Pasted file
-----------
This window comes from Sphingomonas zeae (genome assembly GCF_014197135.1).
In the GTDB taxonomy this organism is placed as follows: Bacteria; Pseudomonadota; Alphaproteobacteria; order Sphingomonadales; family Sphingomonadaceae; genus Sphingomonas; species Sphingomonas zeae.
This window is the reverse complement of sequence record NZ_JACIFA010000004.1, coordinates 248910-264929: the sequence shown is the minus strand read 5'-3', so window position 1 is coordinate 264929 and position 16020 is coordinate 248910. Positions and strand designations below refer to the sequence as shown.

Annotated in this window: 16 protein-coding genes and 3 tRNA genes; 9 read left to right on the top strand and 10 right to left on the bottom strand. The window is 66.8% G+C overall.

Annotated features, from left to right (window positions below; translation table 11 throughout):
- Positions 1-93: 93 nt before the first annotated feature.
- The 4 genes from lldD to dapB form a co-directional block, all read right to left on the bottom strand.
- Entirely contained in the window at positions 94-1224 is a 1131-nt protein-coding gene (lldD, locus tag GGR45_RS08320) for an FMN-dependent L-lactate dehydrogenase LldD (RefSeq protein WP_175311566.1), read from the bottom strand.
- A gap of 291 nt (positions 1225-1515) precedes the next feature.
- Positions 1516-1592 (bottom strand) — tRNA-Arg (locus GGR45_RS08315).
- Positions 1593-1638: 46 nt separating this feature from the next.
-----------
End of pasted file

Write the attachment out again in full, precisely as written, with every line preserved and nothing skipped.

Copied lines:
This window comes from Sphingomonas zeae (genome assembly GCF_014197135.1).
In the GTDB taxonomy this organism is placed as follows: Bacteria; Pseudomonadota; Alphaproteobacteria; order Sphingomonadales; family Sphingomonadaceae; genus Sphingomonas; species Sphingomonas zeae.
This window is the reverse complement of sequence record NZ_JACIFA010000004.1, coordinates 248910-264929: the sequence shown is the minus strand read 5'-3', so window position 1 is coordinate 264929 and position 16020 is coordinate 248910. Positions and strand designations below refer to the sequence as shown.

Annotated in this window: 16 protein-coding genes and 3 tRNA genes; 9 read left to right on the top strand and 10 right to left on the bottom strand. The window is 66.8% G+C overall.

Annotated features, from left to right (window positions below; translation table 11 throughout):
- Positions 1-93: 93 nt before the first annotated feature.
- The 4 genes from lldD to dapB form a co-directional block, all read right to left on the bottom strand.
- Entirely contained in the window at positions 94-1224 is a 1131-nt protein-coding gene (lldD, locus tag GGR45_RS08320) for an FMN-dependent L-lactate dehydrogenase LldD (RefSeq protein WP_175311566.1), read from the bottom strand.
- A gap of 291 nt (positions 1225-1515) precedes the next feature.
- Positions 1516-1592 (bottom strand) — tRNA-Arg (locus GGR45_RS08315).
- Positions 1593-1638: 46 nt separating this feature from the next.